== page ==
Frightful details revealed after Paine neck surgery

1 month ago 17
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Test captain Tim Paine has gone into eye-watering detail on how surgery to fix a bulging disc left him with a hole in his throat, but a rapid timeline to returning to the field of play.

"I had the bulging disc pressing on my spine, I was having some pain down the left side of my body," he told SEN radio.

Tim Paine, right, and David Warner during last summer's Test series against India. (Getty)

Paine said surgeons "cut a big hole in my throat" before replacing the C6 and C7 discs in his neck.

"They moved my voice box to the side and go in that way. It's less invasive, safer," he said.

"They put the new disc in, stitched them up and away we go. I feel like my range is already better and I just have to not make sure the cut heals and give the disc time to take to my spine over the next month or so, then get moving."

Paine cited former NRL grat Mat Rogers and recently-retired Melbourne Demons legend Nathan Jones as two other high-profile athletes who had come back quickly from similar procedures.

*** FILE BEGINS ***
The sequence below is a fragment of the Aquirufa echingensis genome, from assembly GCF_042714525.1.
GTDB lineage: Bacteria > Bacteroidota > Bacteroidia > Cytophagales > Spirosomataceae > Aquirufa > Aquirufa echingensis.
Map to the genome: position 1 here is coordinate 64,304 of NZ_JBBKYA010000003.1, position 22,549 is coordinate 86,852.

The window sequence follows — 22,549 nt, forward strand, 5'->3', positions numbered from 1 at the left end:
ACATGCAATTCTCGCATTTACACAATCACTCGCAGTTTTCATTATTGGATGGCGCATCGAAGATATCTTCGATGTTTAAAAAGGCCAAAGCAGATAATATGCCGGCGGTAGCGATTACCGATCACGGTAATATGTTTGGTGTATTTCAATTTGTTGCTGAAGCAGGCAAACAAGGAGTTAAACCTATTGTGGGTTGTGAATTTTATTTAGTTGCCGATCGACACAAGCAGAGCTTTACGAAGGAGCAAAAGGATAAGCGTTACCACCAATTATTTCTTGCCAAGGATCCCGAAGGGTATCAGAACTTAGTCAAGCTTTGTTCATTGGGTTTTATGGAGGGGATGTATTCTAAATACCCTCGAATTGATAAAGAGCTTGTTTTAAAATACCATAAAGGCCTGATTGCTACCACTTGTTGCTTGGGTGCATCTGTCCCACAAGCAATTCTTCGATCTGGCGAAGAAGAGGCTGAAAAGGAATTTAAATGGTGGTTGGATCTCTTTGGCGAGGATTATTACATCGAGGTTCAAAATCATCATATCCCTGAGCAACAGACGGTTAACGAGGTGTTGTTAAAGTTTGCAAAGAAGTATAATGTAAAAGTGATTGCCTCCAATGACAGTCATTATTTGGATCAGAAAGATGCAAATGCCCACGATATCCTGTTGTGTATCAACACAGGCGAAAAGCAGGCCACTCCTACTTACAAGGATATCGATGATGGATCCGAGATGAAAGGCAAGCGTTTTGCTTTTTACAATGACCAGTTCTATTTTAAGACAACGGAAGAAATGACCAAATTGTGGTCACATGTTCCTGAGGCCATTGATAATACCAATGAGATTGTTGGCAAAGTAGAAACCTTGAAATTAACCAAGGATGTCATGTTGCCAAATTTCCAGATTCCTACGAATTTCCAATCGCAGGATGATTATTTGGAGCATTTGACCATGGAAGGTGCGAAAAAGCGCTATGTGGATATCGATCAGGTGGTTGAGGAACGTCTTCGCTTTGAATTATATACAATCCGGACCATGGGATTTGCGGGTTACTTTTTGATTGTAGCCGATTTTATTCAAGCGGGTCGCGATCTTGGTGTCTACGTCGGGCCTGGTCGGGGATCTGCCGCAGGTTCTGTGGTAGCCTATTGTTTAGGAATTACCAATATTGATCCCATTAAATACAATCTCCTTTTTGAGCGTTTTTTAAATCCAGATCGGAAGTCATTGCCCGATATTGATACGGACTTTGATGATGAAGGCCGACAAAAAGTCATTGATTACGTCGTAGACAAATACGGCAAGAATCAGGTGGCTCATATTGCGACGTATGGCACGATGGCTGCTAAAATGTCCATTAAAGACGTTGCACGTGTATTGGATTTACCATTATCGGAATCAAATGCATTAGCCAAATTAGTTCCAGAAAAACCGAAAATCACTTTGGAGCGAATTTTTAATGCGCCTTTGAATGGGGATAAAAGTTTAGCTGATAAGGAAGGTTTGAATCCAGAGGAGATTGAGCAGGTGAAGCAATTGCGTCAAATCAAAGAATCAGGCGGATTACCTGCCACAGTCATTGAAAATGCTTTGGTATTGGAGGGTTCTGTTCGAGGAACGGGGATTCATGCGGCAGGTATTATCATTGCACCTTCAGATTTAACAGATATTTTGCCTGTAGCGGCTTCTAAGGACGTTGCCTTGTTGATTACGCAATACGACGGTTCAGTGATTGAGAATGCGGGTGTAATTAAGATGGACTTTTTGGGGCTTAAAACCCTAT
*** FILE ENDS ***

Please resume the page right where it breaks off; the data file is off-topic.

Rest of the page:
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"The precedent has been set, guys have got back from it reasonably quickly. We've been talking to all those players, their physios, their surgeons to track their rehab plans and get me back as quick as we can," Paine said.

"As soon as this six-week block is over I'll be good to go. I'm pretty confident outside of that six weeks I'll be ready to go within a week. That gives me plenty of time (for the Ashes). I won't be as fit or as strong as I'd like to be. If I am moving freely, I'll give a good fist of it."

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Despite risking his place in the side due to the arduous fitness battle he faces, Paine said having surgery was the best choice he could make.

"It was that touch-and-go stage, where I don't get it done and take the risk I'll be right for the Ashes or get it done now and make sure I am," he said.

England captain Joe Root with his Australian counterpart Tim Paine. (Getty)

"I'm pretty happy with the decision. After the surgeon had a look in there, he said it was a good decision to get it done.

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"The most important thing in the first two week is the healing itself. I need it to take with the bone that is there.

"It's a slow process, I'll be walking over the next couple of weeks, doing a lot of little neck physio movements. It's a see how we go from there.

"I know I will be dealing with physios for the next six weeks before I start my cricket rehab.

"I want to keep playing for Tasmania after my international career. To have it fixed and out of the way was the correct decision long term."

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